The first time I saw the Time Management Matrix (also known as the Four Quadrants) was on a white board in a large classroom at BYU. Dr. Covey drew a box on the board divided by a horizontal line and a vertical line into four quadrants. Across the top, he labeled the two colums "Urgent" and "Not Urgent." Then he labeled the two rows "Important" and "Not Important." Then he labeled the quadrants with the numbers 1 through 4 starting at the top left and ending at the bottom right.
Then he asked the class to help him fill in some activities that fit into each quadrant. The first one was easy - urgent and important. One student said, "Cramming for your tests." He was right; it was urgent and it was important. Dr. Covey then asked, "Where should we put doing the required reading and keeping up with class assignments?" Students responded, "Quadrant 2 - important but not urgent."
We next went to Quadrant 3 - urgent but not important. "A ringing telephone" was one response. "Perhaps," Dr. Covey said, but what if it was the big job offer you had been waiting for?"
"That is for sure a Quadrant 1 call," the student responded.
When he got to Quadrant 4, activities in that quadrant came fast and furious. "Talking with my roommate until 2:00 a.m." one suggested. "Staying for the fourth quarter when BYU is ahead by 24" said another.
Finally, Dr. Covey's graduate assistant passed out a paper with the four quadrants and asked us to estimate how much of the 128 hours in our week was spent in each quadrant. I had to admit that I was spending a lot of time in Quadrants 1 and 4, some in Quadrant 3 and almost none in Quadrant 2.
Dr. Covey then suggested some ways that we could spend more time in Quadrant 2. Careful planning, spiritual renewal, goal setting, spending time on important relationships, journal writing and more were all important but not urgent. No one demanded an accounting for these things. But his counsel was to plan our time so that Quadrant 2 activities came first.
What does living in Quadrant 2 do for a father?
- With just a little thought, you can see that it could entirely change your life and your relationships by doubling the amount of time spent in Quadrant 2.
- It is clear that Quadrant 1 items always get done, and that Quadrant 4 activities are a waste of time. So additional focus on Quadrant 2 by eliminating some Quadrant 4 activities is an excellent strategy.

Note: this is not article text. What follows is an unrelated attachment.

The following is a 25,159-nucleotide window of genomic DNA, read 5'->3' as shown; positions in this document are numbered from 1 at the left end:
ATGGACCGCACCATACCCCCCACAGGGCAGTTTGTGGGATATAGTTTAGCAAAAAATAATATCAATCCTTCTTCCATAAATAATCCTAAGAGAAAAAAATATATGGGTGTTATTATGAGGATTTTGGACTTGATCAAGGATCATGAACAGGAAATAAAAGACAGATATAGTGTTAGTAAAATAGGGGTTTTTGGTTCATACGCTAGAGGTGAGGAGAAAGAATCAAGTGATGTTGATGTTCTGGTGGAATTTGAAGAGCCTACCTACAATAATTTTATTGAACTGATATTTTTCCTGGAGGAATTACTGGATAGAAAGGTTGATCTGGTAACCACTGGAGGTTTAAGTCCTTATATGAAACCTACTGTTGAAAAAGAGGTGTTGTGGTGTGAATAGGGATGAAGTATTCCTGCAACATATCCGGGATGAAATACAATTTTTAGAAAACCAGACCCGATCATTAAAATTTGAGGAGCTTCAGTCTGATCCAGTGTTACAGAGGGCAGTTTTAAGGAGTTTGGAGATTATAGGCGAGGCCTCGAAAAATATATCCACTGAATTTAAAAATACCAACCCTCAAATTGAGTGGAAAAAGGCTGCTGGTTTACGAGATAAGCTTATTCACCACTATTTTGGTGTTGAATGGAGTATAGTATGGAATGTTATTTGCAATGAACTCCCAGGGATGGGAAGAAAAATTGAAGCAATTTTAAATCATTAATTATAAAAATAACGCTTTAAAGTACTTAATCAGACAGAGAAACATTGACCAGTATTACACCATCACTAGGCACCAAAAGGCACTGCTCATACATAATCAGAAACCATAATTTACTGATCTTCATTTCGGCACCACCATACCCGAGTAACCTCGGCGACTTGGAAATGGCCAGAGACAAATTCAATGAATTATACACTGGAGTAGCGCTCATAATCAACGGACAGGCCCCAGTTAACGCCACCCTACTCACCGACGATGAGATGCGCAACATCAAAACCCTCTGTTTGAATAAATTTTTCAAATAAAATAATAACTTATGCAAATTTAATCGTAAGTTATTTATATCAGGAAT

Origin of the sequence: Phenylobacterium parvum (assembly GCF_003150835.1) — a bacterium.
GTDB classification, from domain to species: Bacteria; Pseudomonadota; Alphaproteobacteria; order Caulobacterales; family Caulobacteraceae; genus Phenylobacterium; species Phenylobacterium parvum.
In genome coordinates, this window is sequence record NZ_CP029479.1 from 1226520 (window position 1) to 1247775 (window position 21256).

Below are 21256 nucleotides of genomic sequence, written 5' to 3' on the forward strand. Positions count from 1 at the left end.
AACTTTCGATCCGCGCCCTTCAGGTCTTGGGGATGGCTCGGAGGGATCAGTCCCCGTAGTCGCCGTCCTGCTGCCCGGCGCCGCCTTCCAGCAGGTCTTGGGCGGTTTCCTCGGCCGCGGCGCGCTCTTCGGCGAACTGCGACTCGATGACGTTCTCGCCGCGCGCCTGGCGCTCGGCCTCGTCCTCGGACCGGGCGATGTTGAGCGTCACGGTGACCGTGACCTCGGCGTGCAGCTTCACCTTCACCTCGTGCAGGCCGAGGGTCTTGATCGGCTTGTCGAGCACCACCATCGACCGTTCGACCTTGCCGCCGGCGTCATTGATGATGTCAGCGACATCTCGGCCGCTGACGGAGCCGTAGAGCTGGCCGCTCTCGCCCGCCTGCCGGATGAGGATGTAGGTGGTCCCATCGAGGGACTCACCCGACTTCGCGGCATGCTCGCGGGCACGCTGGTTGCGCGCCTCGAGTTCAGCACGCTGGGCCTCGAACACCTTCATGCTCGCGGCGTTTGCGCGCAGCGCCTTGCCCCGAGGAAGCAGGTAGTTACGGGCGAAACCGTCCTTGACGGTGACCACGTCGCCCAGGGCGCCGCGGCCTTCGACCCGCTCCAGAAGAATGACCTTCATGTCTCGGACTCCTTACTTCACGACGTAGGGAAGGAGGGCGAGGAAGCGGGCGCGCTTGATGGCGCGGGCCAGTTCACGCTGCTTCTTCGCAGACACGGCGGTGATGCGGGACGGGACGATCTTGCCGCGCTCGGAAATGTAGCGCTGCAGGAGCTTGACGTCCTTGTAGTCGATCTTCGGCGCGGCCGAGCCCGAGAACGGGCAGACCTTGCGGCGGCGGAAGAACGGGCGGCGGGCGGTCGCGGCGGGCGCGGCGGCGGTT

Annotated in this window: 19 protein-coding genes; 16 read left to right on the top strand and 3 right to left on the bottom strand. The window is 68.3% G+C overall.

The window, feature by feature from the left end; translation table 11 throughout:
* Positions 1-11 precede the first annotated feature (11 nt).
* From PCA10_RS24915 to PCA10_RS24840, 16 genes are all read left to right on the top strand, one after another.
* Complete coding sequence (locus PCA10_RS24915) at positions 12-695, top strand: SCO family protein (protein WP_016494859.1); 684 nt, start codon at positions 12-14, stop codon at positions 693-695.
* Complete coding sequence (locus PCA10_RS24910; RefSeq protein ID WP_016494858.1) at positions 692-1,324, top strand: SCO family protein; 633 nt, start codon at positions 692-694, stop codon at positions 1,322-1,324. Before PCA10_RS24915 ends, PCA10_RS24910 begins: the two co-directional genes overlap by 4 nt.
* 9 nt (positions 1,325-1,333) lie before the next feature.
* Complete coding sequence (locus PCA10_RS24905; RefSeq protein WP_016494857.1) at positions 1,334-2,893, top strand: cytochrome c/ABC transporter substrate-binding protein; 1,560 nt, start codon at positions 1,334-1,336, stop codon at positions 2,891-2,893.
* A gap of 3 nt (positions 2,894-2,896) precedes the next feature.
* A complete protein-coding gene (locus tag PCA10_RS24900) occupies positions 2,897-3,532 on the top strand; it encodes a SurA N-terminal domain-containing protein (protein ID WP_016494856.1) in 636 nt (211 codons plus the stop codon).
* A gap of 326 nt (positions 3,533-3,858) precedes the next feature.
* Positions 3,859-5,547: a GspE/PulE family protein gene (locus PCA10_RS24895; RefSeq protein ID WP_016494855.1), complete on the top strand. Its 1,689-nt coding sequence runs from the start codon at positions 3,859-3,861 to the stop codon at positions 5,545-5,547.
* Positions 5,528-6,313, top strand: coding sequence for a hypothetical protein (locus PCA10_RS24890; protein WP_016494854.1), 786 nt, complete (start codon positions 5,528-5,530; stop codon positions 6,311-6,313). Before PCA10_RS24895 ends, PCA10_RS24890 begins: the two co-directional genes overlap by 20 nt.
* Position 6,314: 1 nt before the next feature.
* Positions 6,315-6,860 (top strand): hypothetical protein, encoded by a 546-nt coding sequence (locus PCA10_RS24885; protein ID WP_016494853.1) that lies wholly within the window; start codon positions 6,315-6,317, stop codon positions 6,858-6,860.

- Additional investment in personal growth by emphasizing your spiritual focus, reading uplifting materials and considering how to better live your life will pay dividends in all other aspects of life.
- Setting personal goals, evaluating progress and planning your activities around those goals will give greater focus to your life and help you achieve more with less effort and less time lost.
- Putting activities that build relationships with your children into Quadrant 2 and into your time schedule will help create more positive and trusting relationships that avoid problems later on.
- Developing a personal purpose statement
- Setting personal and family goals
- Planning your time every week and making time in your schedule for other Quadrant 2 activities
- Reading scripture, praying and meditating
- Personal exercise
- Nutrition planning
- Date nights with your partner and with the kids
- Father's interviews
- Family nights
- Visualizing, reading and writing affirmations
- Career planning
- Wholesome recreation with the family
As I learned so many years ago, focusing on Quadrant 2 activities, using time found by eliminating Quadrant 4 activities, makes all the difference in what you can accomplish in life. More planning and giving higher priority to the things that matter most will allow a busy father with many demands on his life and time to make better decisions, balance work and life better, and live a more abundant life.